“There is no doubt that many in the army are extremely unhappy with they way things are going, and are concerned about what will happen to them after the referendum and the elections,” he said. “But they are army officers, and will continue to obey their orders unquestioningly,” he said.
Yet there are now signs that the top few generals under Than Shwe may be beginning to form an informal alliance against the USDA leadership – and possibly Than Shwe himself. These are the deputy chief of the military, Maung Aye, Chief of Staff Thura Shwe Mann, Prime Minister Thein Sein and Secretary One of the SPDC, Tin Aung Myint Oo.
So far there is little to suggest that they are planning a purge of their opponents in the same way that former Prime Minister Khin Nyunt and his intelligence apparatus were crushed four years ago. “Nothing can be ruled out at this stage as resentment and anger is growing amongst the junior officers and rank-and-file soldiers,” said Win Min, an independent analyst based at Chiang Mai University.
But a pre-emptive strike against some of the key people in the USDA is definitely underway. Fisheries Minister Maung Maung Thein and the BSOs, Maung Bo and Ye Myint, are being secretly investigated by the Bureau of Special Investigations over bribery, kickbacks and illegal smuggling, a source inside the regime told Mizzima.
Maung Maung Thein and Maung Bo are under intense scrutiny for allegations of smuggling. At least 90 percent of the fish caught in Burmese waters are smuggled out through Thailand, especially Ranong, according to informed industry sources. Burma is estimated to be losing more than $500 million as a result.
Several other ministers and members of the SPDC and their families are also under investigation, according to government sources. Maung Maung Thein’s infamous son, Ko Pauk (Myint Thein) had his timber business dissolved a few weeks ago for malpractice. Maung Bo’s son’s business, the Hurricane Bar, is also under investigation concerning drugs.
There are many other businesses and businessmen affiliated with USDA members being investigated, including the Managing Director of Asia Light, Soe Myint.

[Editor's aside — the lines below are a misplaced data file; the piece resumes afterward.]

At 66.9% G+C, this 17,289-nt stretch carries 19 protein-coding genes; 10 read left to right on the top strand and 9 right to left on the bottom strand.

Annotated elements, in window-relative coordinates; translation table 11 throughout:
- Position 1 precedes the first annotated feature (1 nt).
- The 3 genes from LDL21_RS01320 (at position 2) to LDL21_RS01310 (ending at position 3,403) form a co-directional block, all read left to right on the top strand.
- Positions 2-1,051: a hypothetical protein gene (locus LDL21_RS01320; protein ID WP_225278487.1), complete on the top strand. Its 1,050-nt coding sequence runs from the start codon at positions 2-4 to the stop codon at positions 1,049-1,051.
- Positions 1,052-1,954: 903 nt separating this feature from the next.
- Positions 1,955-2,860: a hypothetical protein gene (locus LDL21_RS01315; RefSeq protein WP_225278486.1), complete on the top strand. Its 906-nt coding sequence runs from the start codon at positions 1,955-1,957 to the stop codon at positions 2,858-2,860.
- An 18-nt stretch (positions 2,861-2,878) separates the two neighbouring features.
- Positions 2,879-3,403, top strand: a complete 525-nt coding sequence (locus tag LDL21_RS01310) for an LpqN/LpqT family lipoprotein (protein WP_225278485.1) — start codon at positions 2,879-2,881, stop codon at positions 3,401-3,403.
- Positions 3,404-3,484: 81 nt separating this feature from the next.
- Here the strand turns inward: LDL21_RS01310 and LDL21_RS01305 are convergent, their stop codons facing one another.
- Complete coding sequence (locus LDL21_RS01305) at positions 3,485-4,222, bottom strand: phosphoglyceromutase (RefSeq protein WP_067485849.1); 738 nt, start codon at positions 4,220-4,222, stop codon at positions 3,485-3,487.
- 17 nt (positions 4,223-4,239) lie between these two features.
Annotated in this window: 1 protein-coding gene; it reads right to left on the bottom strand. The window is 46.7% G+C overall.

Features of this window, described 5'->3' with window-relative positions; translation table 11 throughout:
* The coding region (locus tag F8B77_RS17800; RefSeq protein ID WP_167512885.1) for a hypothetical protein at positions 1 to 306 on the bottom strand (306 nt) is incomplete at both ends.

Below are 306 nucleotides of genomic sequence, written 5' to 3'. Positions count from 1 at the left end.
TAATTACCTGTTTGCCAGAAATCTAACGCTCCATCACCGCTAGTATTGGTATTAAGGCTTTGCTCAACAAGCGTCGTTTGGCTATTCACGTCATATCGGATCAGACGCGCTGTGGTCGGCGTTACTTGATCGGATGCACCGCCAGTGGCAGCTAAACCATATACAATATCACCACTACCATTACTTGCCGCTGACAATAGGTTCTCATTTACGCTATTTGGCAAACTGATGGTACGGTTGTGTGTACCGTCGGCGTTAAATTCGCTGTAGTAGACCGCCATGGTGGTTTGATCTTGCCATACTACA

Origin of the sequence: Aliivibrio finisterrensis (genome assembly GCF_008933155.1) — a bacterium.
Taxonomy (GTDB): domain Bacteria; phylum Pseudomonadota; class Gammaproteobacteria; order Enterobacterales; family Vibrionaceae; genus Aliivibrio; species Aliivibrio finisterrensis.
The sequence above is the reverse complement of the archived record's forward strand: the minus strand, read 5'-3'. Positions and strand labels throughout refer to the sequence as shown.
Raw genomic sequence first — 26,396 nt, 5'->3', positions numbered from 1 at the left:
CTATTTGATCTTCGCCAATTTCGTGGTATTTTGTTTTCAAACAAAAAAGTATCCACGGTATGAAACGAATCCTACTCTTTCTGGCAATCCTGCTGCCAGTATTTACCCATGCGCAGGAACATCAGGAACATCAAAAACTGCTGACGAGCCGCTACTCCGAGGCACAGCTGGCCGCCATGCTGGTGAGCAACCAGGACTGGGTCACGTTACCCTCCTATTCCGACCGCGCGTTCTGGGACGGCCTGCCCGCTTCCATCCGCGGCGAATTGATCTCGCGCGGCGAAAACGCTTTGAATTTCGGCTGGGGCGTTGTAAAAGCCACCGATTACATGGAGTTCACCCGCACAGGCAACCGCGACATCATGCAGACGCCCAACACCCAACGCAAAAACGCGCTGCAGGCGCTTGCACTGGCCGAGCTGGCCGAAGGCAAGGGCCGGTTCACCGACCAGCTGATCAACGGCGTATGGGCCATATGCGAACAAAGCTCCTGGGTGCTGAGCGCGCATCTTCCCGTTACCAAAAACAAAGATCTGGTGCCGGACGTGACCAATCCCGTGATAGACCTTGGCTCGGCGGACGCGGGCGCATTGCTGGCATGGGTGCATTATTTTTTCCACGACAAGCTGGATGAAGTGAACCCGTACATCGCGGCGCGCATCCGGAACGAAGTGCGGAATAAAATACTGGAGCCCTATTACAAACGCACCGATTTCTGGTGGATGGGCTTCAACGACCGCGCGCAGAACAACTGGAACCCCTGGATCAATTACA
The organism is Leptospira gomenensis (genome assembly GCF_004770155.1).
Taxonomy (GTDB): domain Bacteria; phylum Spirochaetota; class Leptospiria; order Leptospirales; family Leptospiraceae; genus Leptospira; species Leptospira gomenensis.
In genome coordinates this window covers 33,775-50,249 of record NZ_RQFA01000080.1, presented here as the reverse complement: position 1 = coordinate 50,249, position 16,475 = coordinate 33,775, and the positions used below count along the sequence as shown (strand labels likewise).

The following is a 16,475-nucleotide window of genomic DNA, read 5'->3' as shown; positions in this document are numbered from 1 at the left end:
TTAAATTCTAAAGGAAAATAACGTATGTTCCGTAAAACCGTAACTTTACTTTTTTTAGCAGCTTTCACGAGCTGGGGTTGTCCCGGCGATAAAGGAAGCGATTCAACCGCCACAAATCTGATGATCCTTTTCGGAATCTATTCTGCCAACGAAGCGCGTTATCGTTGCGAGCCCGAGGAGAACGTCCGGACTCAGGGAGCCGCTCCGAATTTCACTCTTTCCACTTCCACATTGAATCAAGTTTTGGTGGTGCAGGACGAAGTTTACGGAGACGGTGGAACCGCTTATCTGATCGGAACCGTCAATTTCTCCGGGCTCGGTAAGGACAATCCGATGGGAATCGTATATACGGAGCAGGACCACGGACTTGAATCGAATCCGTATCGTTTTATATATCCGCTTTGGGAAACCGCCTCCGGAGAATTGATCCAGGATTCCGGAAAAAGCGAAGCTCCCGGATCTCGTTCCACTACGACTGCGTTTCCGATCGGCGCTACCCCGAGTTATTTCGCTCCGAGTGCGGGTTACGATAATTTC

This has not happened in the past and indicates the concern the top military commanders have about corruption and what it is doing to the army’s reputation. “It’s an effort to distinguish between the government or USDA and the army,” a senior military man told Mizzima.
Most of this is still behind closed doors. There is still no open confrontation between the two camps. In part that is because the SPDC quarterly meeting has been continuously postponed by Than Shwe for fear that it may open up a war between himself and his top subordinates.
One of the main reasons the ruling council has not met for more than nine months is that Than Shwe is trying to avoid the meeting as he knows Maung Aye will demand the resignations of at least four of the BSOs – including Maung Bo and Ye Myint. The last meeting reportedly ended when Maung Aye refused to accept Than Shwe’s recommendation that Maung Bo be promoted to a full general, according to Burmese military sources.
At least two of them have since been removed from their commands – Khin Maung Than and Maung Bo being replaced by Khin Saw and Tha Aye (both graduates of the DSA) and Myint Hlaing is soon expected to replace Tin Aye. However, although they no longer have operational command for their regions they remain on the SPDC, imposed by Than Shwe.
If these three BSA commanders and DSA officers also replaced their predecessors on the SPDC it would radically change the composition of the council. Four years ago, with the support of his OTS men, Than Shwe’s authority was unchallenged – but with these new promotions Maung Aye and Thura Shwe Mann would effectively control the SPDC.
As a result of the constant postponement of the SPDC quarterly meeting all promotions within the army have ground to a halt. “The top generals have not met [for the quarterly meeting] for months, since before the August and September protests. So during that time, apart from the appointment of three regional commanders, there have been no promotions,” said Win Min.
“The impact of this will certainly add to the growing frustration amongst some of the commanders who should have already been promoted,” he said.
Time is now running out for the top generals under Than Shwe if they are to take control.
They know that after the referendum in May their position will become increasingly less significant, as Ministers and selected military generals move into the USDA and take up civilian roles in the future. At the same time they fear that widespread corruption will also destroy the country and its political stability.